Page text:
The objective of this research is to evaluate multitemporal RADARSAT Fine-Beam C-HH SAR data, QuickBird MS data, and fusion of SAR and MS for urban land-cover mapping and change detection One scene of QuickBird imagery was acquired on July 18, 2002 and five-date RADARSAT fine-beam SAR images were acquired during May to August in 2002. Landsat TM imagery from 1988 was used for change detection. QucikBird images were classified using an object-based and rule-based approach. RADARSAR SAR texture images were classified using a hybrid approach. The results demonstrated that, for identifying 19 land-cover classes, object-based and rule-based classification of Quickbird data yielded an overall classification accuracy of 86.7% (kappa 0.857). For identifying I I land-cover classes, ANN classification of the combined Mean, Standard Deviation and Correlation texture images yielded an overall accuracy: 71.4%, (Kappa: 0.69). The hybrid classification of RADARSAT fine-beam SAR data improved the ANN classification accuracy to 83.56% (kappa: 0.803). Decision level fusion of RADARSAT SAR and QuickBird data improved the classification accuracy of several land cover classes. The post-classification change detection was able to identify the areas of significant change, for example, major new roads, new low-density and high-density, builtup areas and golf courses, even though the change detection results contained large amount of noise due to classification errors of individual images. QuickBrid classification result was able add detailed change information to the major changes identified.

  • 10.
    Ban, Yifang
    et al.
    KTH, School of Architecture and the Built Environment (ABE), Urban Planning and Environment, Geoinformatics (closed 20110301).
    Hu, Hongtao
    KTH, School of Architecture and the Built Environment (ABE), Urban Planning and Environment, Geoinformatics (closed 20110301).
    Rangel, Irene M.
    KTH, School of Architecture and the Built Environment (ABE), Urban Planning and Environment, Geoinformatics (closed 20110301).
    Fusion of Quickbird MS and RADARSAT SAR data for urban land-cover mapping: object-based and knowledge-based approach2010In: International Journal of Remote Sensing, ISSN 0143-1161, E-ISSN 1366-5901, Vol. 31, no 6, p. 1391-1410Article in journal (Refereed)
    Abstract [en]

    The objective of this research is to evaluate Quickbird multi-spectral (MS) data, multi-temporal RADARSAT Fine-Beam C-HH synthetic aperture radar (SAR) data and fusion of Quickbird MS and RADARSAT SAR for urban land-use/land-cover mapping. One scene of Quickbird multi-spectral imagery was acquired on 18 July 2002 and five-date RADARSAT fine-beam SAR images were acquired during May to August 2002. Quickbird MS images and RADARSAT SAR data were classified using an object-based and rule-based approach. The results demonstrated that the object-based and knowledge-based approach was effective in extracting urban land-cover classes. For identifying 16 land-cover classes, object-based and rule-based classification of Quickbird MS data yielded an overall classification accuracy of 87.9% (kappa: 0.868). For identifying 11 land-cover classes, object-based and rule-based classification of RADARSAT SAR data yielded an overall accuracy: 86.6% (kappa: 0.852). Decision level fusion of Quickbird classification and RADARSAT SAR classification was able to take advantage of the best classifications of both optical and SAR data, thus significantly improving the classification accuracies of several land-cover classes (25% for pasture, 19% for soybeans, 17% for rapeseeds) even though the overall classification accuracy of 16 land-cover classes increased only slightly to 89.5% (kappa: 0.885).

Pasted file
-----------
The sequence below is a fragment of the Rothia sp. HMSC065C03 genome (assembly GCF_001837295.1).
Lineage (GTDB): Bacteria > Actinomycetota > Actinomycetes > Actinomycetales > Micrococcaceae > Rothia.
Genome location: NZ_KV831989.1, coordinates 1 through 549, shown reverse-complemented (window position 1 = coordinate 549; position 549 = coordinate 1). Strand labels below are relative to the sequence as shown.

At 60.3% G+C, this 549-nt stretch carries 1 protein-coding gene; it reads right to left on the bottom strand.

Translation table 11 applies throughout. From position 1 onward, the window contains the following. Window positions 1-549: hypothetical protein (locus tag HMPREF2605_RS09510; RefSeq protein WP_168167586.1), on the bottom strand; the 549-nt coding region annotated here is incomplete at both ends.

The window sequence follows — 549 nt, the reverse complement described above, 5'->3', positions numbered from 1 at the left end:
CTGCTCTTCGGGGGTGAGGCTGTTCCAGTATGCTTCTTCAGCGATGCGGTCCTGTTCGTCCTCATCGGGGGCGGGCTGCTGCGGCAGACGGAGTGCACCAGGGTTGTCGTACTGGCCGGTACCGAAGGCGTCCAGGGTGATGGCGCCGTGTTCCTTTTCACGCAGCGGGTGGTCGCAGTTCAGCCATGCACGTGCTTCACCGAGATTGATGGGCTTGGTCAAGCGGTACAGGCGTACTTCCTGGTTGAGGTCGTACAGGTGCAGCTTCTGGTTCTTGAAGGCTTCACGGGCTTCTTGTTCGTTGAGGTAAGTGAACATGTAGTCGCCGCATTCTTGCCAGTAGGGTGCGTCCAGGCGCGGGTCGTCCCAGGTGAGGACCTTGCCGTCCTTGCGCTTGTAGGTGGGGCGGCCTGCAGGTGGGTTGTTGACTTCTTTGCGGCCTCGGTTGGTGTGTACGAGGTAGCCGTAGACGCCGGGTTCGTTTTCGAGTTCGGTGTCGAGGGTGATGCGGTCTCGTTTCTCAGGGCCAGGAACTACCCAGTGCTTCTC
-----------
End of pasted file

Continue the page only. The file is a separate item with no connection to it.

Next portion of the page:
• 11.
    Ban, Yifang
    et al.
    KTH, School of Architecture and the Built Environment (ABE), Urban Planning and Environment, Geoinformatics (closed 20110301).
    Jakobsson, Pontus
    Kjelldhal, Lars
    KTH, School of Computer Science and Communication (CSC), Human - Computer Interaction, MDI (closed 20111231).
    Ranhagen, Ulf
    KTH, School of Architecture and the Built Environment (ABE), Urban Planning and Environment, Urban and Regional Studies.
    Visualization in ViSuCity: a tool for sustainable city planning2011In: SIGRAD2011, 2011, p. 105-109Conference paper (Refereed)
    Abstract [en]

    This paper gives an overview of several aspects of visualization for city planning as they were used in the projectViSuCity. The overall objective of ViSuCity is to develop an effective web-based, interactive visualization demonstrator,ViSuCity, to support sustainable city planning in terms of information sharing, analysis, development,presentation and communication of ideas and proposals throughout the city planning processes. In this paper, wediscuss and show some results regarding LOD, scalability, streaming, and examples of visualization of roads, etcthat are important for city planning.

  • 12.
    Ban, Yifang
    et al.
    KTH, School of Architecture and the Built Environment (ABE), Urban Planning and Environment, Geoinformatics (closed 20110301).
    Niu, Xin
    KTH, School of Architecture and the Built Environment (ABE), Urban Planning and Environment, Geoinformatics (closed 20110301).
    RADARSAT-2 Polarimetric SAR Data for Urban Land Cover Classification: A Multitemporal Dual-Orbit Approach2011In: / [ed] Lena Halounová, 2011, p. 450-456Conference paper (Refereed)
    Abstract [en]